With his big cropped head, short neck, his red face, his big nose, his shaggy black eyebrows and grey whiskers, his stout puffy figure and his hoarse military bass, this Samoylenko made on every newcomer the unpleasant impression of a gruff bully; but two or three days after making his acquaintance, one began to think his face extraordinarily good-natured, kind, and even handsome. In spite of his clumsiness and rough manner, he was a peaceable man, of infinite kindliness and goodness of heart, always ready to be of use. He was on familiar terms with every one in the town, lent every one money, doctored every one, made matches, patched up quarrels, arranged picnics at which he cooked shashlik and an awfully good soup of grey mullets. He was always looking after other people's affairs and trying to interest some one on their behalf, and was always delighted about something. The general opinion about him was that he was without faults of character. He had only two weaknesses: he was ashamed of his own good nature, and tried to disguise it by a surly expression and an assumed gruffness; and he liked his assistants and his soldiers to call him "Your Excellency," although he was only a civil councillor.
"Answer one question for me, Alexandr Daviditch," Laevsky began, when both he and Samoylenko were in the water up to their shoulders. "Suppose you had loved a woman and had been living with her for two or three years, and then left off caring for her, as one does, and began to feel that you had nothing in common with her. How would you behave in that case?"
"It's very simple. 'You go where you please, madam'—and that would be the end of it."
"It's easy to say that! But if she has nowhere to go? A woman with no friends or relations, without a farthing, who can't work . . ."
"Well? Five hundred roubles down or an allowance of twenty-five roubles a month—and nothing more. It's very simple."
"Even supposing you have five hundred roubles and can pay twenty-five roubles a month, the woman I am speaking of is an educated woman and proud. Could you really bring yourself to offer her money? And how would you do it?"
Samoylenko was going to answer, but at that moment a big wave covered them both, then broke on the beach and rolled back noisily over the shingle. The friends got out and began dressing.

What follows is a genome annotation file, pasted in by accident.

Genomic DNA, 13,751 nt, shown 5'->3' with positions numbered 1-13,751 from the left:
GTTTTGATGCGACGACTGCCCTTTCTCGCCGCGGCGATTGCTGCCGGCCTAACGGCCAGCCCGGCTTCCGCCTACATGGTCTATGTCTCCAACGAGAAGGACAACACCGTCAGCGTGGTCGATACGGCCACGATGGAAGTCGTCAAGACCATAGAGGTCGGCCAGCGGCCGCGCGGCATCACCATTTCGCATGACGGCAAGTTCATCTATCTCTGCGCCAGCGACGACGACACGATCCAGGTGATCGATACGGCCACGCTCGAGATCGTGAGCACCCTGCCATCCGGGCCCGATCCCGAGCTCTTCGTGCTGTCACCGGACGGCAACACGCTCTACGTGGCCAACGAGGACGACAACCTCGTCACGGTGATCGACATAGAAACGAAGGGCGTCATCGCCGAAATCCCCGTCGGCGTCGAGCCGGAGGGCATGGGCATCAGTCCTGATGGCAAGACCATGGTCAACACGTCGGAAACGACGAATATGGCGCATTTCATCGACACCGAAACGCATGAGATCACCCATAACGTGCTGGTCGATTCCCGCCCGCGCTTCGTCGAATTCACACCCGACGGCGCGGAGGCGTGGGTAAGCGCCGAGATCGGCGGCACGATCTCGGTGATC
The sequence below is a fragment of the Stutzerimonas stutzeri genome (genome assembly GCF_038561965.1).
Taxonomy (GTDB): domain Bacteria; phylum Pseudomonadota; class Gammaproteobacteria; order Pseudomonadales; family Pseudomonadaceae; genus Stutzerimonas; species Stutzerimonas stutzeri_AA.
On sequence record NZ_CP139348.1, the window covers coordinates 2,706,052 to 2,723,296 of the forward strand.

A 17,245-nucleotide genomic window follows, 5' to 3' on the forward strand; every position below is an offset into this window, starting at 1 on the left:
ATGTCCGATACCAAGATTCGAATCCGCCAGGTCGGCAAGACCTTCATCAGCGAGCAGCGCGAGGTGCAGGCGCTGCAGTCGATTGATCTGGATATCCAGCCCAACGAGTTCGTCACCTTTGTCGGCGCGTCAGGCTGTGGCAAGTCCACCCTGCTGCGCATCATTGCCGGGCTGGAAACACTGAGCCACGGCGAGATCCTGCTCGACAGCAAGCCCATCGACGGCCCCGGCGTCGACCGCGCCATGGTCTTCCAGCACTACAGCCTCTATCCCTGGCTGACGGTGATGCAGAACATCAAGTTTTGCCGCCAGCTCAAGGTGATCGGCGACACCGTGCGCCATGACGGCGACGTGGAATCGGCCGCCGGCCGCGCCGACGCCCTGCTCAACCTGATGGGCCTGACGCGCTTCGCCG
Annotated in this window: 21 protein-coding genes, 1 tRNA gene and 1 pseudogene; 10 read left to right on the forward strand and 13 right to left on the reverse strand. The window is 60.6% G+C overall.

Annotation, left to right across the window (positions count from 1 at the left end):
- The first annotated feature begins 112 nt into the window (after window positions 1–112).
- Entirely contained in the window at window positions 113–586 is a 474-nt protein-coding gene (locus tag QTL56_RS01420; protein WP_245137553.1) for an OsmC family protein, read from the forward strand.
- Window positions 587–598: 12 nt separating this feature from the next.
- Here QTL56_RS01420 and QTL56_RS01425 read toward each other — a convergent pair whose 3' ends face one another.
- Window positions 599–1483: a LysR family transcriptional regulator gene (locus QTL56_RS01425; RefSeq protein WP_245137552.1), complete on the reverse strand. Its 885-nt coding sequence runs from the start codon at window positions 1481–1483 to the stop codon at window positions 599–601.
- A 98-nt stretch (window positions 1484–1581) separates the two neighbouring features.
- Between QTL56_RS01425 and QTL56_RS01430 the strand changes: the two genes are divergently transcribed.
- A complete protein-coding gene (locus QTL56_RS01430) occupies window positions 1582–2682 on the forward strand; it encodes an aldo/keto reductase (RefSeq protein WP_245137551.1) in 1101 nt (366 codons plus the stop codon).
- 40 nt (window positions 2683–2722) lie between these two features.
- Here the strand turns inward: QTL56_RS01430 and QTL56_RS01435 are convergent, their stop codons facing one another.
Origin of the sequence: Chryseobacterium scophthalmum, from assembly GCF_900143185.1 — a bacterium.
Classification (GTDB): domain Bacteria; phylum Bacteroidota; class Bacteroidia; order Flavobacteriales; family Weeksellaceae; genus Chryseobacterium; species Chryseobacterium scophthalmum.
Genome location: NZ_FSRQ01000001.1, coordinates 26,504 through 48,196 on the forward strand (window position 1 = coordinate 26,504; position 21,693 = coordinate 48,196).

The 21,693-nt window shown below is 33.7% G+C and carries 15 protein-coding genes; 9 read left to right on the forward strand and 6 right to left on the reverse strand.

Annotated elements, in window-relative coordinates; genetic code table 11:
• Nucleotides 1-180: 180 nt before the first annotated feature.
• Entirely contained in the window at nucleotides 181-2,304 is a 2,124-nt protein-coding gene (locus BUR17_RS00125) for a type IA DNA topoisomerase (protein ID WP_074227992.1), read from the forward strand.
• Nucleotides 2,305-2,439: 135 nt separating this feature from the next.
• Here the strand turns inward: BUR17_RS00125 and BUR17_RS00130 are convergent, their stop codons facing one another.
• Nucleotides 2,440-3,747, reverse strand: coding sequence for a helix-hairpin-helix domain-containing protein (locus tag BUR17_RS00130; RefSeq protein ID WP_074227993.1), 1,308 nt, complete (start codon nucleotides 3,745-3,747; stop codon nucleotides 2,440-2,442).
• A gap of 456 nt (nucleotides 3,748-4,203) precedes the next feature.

"Of course, it is difficult to live with a woman if you don't love her," said Samoylenko, shaking the sand out of his boots. "But one must look at the thing humanely, Vanya. If it were my case, I should never show a sign that I did not love her, and I should go on living with her till I died."
He was at once ashamed of his own words; he pulled himself up and said:
"But for aught I care, there might be no females at all. Let them all go to the devil!"
The friends dressed and went into the pavilion. There Samoylenko was quite at home, and even had a special cup and saucer. Every morning they brought him on a tray a cup of coffee, a tall cut glass of iced water, and a tiny glass of brandy. He would first drink the brandy, then the hot coffee, then the iced water, and this must have been very nice, for after drinking it his eyes looked moist with pleasure, he would stroke his whiskers with both hands, and say, looking at the sea:
"A wonderfully magnificent view!"
After a long night spent in cheerless, unprofitable thoughts which prevented him from sleeping, and seemed to intensify the darkness and sultriness of the night, Laevsky felt listless and shattered. He felt no better for the bathe and the coffee.
"Let us go on with our talk, Alexandr Daviditch," he said. "I won't make a secret of it; I'll speak to you openly as to a friend. Things are in a bad way with Nadyezhda Fyodorovna and me . . . a very bad way! Forgive me for forcing my private affairs upon you, but I must speak out."
Samoylenko, who had a misgiving of what he was going to speak about, dropped his eyes and drummed with his fingers on the table.
"I've lived with her for two years and have ceased to love her," Laevsky went on; "or, rather, I realised that I never had felt any love for her. . . . These two years have been a mistake."